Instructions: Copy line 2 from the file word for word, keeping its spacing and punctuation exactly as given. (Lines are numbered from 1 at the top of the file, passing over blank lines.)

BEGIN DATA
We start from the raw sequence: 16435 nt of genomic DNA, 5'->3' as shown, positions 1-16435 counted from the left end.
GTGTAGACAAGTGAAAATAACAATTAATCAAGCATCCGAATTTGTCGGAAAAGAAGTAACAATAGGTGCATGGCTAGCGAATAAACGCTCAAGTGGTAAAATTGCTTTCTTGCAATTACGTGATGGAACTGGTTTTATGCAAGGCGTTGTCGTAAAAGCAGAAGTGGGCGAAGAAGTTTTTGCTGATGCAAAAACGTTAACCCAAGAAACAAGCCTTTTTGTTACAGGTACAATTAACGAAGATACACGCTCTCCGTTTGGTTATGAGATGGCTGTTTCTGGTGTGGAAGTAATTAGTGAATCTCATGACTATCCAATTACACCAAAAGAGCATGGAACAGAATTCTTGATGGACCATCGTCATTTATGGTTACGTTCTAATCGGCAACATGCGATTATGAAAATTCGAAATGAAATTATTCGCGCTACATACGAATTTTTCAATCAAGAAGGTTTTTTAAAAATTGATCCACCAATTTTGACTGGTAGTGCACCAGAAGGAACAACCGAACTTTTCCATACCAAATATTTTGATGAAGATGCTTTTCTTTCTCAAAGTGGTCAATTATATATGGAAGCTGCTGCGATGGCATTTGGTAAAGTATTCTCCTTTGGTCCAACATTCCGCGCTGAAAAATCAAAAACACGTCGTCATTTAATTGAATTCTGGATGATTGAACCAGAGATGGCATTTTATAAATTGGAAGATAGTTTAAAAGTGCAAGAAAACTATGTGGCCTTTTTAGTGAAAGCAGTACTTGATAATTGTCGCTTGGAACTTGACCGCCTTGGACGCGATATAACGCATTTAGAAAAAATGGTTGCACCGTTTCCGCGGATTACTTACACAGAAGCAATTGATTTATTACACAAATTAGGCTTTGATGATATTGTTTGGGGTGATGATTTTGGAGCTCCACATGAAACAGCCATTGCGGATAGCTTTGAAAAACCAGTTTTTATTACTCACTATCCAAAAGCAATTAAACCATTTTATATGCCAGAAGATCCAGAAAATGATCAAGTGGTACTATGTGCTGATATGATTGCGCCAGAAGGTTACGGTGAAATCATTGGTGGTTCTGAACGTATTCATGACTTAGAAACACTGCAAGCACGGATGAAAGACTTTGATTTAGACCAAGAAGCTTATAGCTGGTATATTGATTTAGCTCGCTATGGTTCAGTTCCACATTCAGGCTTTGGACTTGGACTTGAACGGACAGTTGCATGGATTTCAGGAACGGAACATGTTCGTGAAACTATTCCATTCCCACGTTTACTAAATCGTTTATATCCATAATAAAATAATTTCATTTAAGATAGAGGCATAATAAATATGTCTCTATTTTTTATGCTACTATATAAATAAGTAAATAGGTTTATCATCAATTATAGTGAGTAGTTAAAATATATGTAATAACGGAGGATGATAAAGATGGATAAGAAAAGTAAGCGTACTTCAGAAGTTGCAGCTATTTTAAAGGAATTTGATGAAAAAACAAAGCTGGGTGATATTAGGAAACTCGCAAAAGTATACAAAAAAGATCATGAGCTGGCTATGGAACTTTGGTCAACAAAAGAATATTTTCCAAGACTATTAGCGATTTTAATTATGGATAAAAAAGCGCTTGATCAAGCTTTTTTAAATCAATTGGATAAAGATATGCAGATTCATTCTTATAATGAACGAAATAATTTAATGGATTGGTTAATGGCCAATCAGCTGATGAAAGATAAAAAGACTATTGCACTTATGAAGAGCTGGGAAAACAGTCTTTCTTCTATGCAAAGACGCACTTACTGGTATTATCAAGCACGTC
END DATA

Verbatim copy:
GTGTAGACAAGTGAAAATAACAATTAATCAAGCATCCGAATTTGTCGGAAAAGAAGTAACAATAGGTGCATGGCTAGCGAATAAACGCTCAAGTGGTAAAATTGCTTTCTTGCAATTACGTGATGGAACTGGTTTTATGCAAGGCGTTGTCGTAAAAGCAGAAGTGGGCGAAGAAGTTTTTGCTGATGCAAAAACGTTAACCCAAGAAACAAGCCTTTTTGTTACAGGTACAATTAACGAAGATACACGCTCTCCGTTTGGTTATGAGATGGCTGTTTCTGGTGTGGAAGTAATTAGTGAATCTCATGACTATCCAATTACACCAAAAGAGCATGGAACAGAATTCTTGATGGACCATCGTCATTTATGGTTACGTTCTAATCGGCAACATGCGATTATGAAAATTCGAAATGAAATTATTCGCGCTACATACGAATTTTTCAATCAAGAAGGTTTTTTAAAAATTGATCCACCAATTTTGACTGGTAGTGCACCAGAAGGAACAACCGAACTTTTCCATACCAAATATTTTGATGAAGATGCTTTTCTTTCTCAAAGTGGTCAATTATATATGGAAGCTGCTGCGATGGCATTTGGTAAAGTATTCTCCTTTGGTCCAACATTCCGCGCTGAAAAATCAAAAACACGTCGTCATTTAATTGAATTCTGGATGATTGAACCAGAGATGGCATTTTATAAATTGGAAGATAGTTTAAAAGTGCAAGAAAACTATGTGGCCTTTTTAGTGAAAGCAGTACTTGATAATTGTCGCTTGGAACTTGACCGCCTTGGACGCGATATAACGCATTTAGAAAAAATGGTTGCACCGTTTCCGCGGATTACTTACACAGAAGCAATTGATTTATTACACAAATTAGGCTTTGATGATATTGTTTGGGGTGATGATTTTGGAGCTCCACATGAAACAGCCATTGCGGATAGCTTTGAAAAACCAGTTTTTATTACTCACTATCCAAAAGCAATTAAACCATTTTATATGCCAGAAGATCCAGAAAATGATCAAGTGGTACTATGTGCTGATATGATTGCGCCAGAAGGTTACGGTGAAATCATTGGTGGTTCTGAACGTATTCATGACTTAGAAACACTGCAAGCACGGATGAAAGACTTTGATTTAGACCAAGAAGCTTATAGCTGGTATATTGATTTAGCTCGCTATGGTTCAGTTCCACATTCAGGCTTTGGACTTGGACTTGAACGGACAGTTGCATGGATTTCAGGAACGGAACATGTTCGTGAAACTATTCCATTCCCACGTTTACTAAATCGTTTATATCCATAATAAAATAATTTCATTTAAGATAGAGGCATAATAAATATGTCTCTATTTTTTATGCTACTATATAAATAAGTAAATAGGTTTATCATCAATTATAGTGAGTAGTTAAAATATATGTAATAACGGAGGATGATAAAGATGGATAAGAAAAGTAAGCGTACTTCAGAAGTTGCAGCTATTTTAAAGGAATTTGATGAAAAAACAAAGCTGGGTGATATTAGGAAACTCGCAAAAGTATACAAAAAAGATCATGAGCTGGCTATGGAACTTTGGTCAACAAAAGAATATTTTCCAAGACTATTAGCGATTTTAATTATGGATAAAAAAGCGCTTGATCAAGCTTTTTTAAATCAATTGGATAAAGATATGCAGATTCATTCTTATAATGAACGAAATAATTTAATGGATTGGTTAATGGCCAATCAGCTGATGAAAGATAAAAAGACTATTGCACTTATGAAGAGCTGGGAAAACAGTCTTTCTTCTATGCAAAGACGCACTTACTGGTATTATCAAGCACGTC